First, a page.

But again, you’ll find that you can write so much more. When I first start writing again after a hiatus, my word count usually looks like this:
- Day 1: 300 per day
- Day 2: 500 per day
- Day 5: 1000 per day
- Day 10: 2000 per day
That may be hard to believe, but that’s just what happens. Writing has its own dedicated brain muscle. The harder you work it out, the stronger it will get. If you exercise every day, you’ll be able to do more and more reps guaranteed.
Do everything you can to write that ‘one true sentence’ and the rest will take care of itself.
You might’ve noticed whenever you’re performing a task that requires a lot of focus that the world around you kind-of disappears. You’re mowing the lawn or working on a painting for that art class you took because you thought it’d be easy. You enter a trance and the next thing you know—an hour has passed without your having noticed it.
This is what I call ‘Flow’. The sensation of being so wrapped up in a task that you lose track of time.
You can and will achieve this state while writing. The only problem is that it takes more time than you might like.
For me, it takes about 15 minutes before I achieve Flow. Then I can write for another 45 without being aware of time. And when I break out of my trance, I genuinely feel that only 5 minutes have passed.
The trick is fighting off the demons during those initial 15 minutes. This will be difficult when you’re just starting out, but after a few writing sessions, it won’t be a problem.
Do everything you can to not walk away or tab out of your word processor. I find staring at the blinking cursor and emptying my mind to help.
Or I just type out a few nonsense sentences that I soon delete. As much as you want to run away, don’t. Flow will come, it just takes time.
Set a Daily Goal
Again, I’m a goal oriented person, so I need goals (surprise!). And the best goals are of the number variety. Like my character level in a video game, I love seeing my word count increase.
So, I set daily word goals and so should you.
At first, that goal could be 10 words. Yes, that’s all you need. Then you can increase it to 20, then 30, and so on. Why stress yourself out? Progress is progress.
But as I mentioned earlier, you’ll find yourself writing more and more. Once I establish a routine, I can usually hit around 2000 words a day. The most common advice I’ve heard is to shoot for 1000 a day. This is good, but it doesn’t feel like enough for me.
My desire to complete goals sees beyond the word count. Rather than just words, I see LNs. A LN is 50K words on average. So, 2K~ words a day will net me 1 LN per month. That’s 12 LNs per year!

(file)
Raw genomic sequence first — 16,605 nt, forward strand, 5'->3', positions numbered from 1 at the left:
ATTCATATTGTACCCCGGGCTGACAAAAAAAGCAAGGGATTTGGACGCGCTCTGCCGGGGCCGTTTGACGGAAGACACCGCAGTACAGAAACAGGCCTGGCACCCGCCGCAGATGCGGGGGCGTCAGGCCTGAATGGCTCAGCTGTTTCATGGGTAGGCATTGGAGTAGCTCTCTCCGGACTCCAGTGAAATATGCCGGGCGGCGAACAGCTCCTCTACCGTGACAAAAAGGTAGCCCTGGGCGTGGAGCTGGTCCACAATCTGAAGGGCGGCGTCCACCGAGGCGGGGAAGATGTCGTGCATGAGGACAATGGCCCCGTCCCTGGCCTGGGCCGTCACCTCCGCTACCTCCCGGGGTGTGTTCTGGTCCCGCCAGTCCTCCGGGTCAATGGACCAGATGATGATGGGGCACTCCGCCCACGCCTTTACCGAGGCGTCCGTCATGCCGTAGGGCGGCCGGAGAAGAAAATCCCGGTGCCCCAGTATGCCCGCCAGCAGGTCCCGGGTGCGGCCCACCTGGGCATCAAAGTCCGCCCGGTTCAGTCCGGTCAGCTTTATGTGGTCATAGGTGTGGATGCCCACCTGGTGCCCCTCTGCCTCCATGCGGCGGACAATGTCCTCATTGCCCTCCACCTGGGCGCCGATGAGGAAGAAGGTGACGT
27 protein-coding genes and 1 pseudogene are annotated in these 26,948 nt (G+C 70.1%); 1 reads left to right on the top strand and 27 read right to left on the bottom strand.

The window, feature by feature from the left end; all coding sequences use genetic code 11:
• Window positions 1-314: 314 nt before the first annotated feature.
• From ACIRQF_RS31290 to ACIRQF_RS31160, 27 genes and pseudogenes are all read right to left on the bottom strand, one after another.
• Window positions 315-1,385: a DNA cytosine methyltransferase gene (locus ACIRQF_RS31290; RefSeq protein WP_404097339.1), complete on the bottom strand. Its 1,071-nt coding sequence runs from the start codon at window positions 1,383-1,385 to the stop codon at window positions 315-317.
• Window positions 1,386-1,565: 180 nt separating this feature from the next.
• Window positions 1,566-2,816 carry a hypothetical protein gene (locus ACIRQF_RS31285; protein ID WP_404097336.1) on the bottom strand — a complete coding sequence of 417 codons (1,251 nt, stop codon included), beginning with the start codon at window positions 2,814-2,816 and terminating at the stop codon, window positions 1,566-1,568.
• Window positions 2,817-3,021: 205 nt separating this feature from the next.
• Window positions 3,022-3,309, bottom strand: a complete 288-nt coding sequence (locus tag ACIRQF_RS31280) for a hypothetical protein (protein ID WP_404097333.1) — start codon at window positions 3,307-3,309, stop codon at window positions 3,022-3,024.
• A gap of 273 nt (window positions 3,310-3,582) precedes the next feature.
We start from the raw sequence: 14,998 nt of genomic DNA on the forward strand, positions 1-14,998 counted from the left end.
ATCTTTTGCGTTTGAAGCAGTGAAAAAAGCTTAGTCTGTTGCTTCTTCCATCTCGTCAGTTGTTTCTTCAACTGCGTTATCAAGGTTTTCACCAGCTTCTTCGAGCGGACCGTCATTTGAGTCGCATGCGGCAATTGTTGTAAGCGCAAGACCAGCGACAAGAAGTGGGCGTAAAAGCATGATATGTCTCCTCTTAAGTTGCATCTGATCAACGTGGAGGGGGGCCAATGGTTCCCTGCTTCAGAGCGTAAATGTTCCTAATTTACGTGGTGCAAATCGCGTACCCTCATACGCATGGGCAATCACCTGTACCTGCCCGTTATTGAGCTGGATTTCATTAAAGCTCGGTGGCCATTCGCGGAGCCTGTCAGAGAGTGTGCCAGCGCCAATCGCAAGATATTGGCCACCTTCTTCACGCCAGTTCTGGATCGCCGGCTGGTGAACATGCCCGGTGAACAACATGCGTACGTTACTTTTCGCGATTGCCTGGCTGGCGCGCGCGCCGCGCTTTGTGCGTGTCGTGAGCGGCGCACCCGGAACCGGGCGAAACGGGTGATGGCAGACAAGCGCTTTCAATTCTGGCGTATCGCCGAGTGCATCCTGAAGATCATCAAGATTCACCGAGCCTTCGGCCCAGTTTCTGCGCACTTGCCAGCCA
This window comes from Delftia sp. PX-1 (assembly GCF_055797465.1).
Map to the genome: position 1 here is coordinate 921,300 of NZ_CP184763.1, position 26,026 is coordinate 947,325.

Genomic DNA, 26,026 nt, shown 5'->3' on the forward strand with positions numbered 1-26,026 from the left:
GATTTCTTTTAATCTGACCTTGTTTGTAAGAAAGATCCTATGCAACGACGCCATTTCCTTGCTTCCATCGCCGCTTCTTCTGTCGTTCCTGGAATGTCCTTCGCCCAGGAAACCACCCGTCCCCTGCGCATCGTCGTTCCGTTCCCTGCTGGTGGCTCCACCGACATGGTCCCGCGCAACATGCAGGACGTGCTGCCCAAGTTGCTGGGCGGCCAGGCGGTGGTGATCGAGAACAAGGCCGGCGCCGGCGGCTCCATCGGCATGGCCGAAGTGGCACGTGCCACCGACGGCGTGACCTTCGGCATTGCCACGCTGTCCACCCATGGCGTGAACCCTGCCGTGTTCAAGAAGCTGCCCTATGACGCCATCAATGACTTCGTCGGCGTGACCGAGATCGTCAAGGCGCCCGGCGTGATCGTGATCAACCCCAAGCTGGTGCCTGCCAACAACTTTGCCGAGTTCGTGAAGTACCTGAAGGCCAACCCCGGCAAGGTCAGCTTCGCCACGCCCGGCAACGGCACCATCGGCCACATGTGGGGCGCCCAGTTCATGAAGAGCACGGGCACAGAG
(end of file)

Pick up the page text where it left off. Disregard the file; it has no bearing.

Do I actually accomplish that? No, but it’s a rather enticing prospect. Besides, I already know it can be done. I wrote the first draft (50K) of my first LN in 27 days and the first draft (55K) of my second in 25 days. Which you can learn how to do by reading this article on how long it takes to write a Light Novel.
It took much longer (editing) before I could call it truly complete, but as far as my dopamine-starved brain was concerned, I had written a novel in under a month.
And you can too! Just set a daily word goal of whatever you can feasibly tackle and go for it. You don’t even have to meet it, but you’ll want to the next day.
Just don’t think you have to ‘make up’ for what you didn’t do the previous day. That will balloon out of control and Sloth will rip your motivation in two.
The best way to do this is by having a total word count and how soon you’d like to reach it in mind. My logic is 50K words in 30 days. That’s 1700 words a day rounded up.
Do I always reach it? No, but it motivates me to keep trying. I like to copy and paste everything I wrote in a day into a word counter and then put the total word count into a spreadsheet. This way I can see real progress or be forced to realize when I’m slowing down.
Daily goals might feel like extra stress at first, but they’ll soon become another means of motivation.
Don’t Stop Now
The final part of this process is to keep going. Maintaining speed once you’ve attained it is easier than you might imagine, but getting back up to it is always agonizing.
To succeed as an Author, you must write. Obviously, but that’s not quite what I mean.
You must write. Every day. Yes, every day. Ok, not every single day, please take a break every once in a while, but don’t get too comfortable.
The demons are always watching and waiting for you to let your guard down. And the second you break routine, they’ll swoop in and you’ll soon find yourself rereading this article, wondering how you ever fell so far.
It’s happened to me several times and I guarantee it will happen to you unless you keep writing. Just like you have to keep exercising lest your muscles atrophy, you must keep your writing muscle active.
So, don’t stop now. Get ready to write, write, and keep writing. Your first or next LN is just a few sessions away from completion!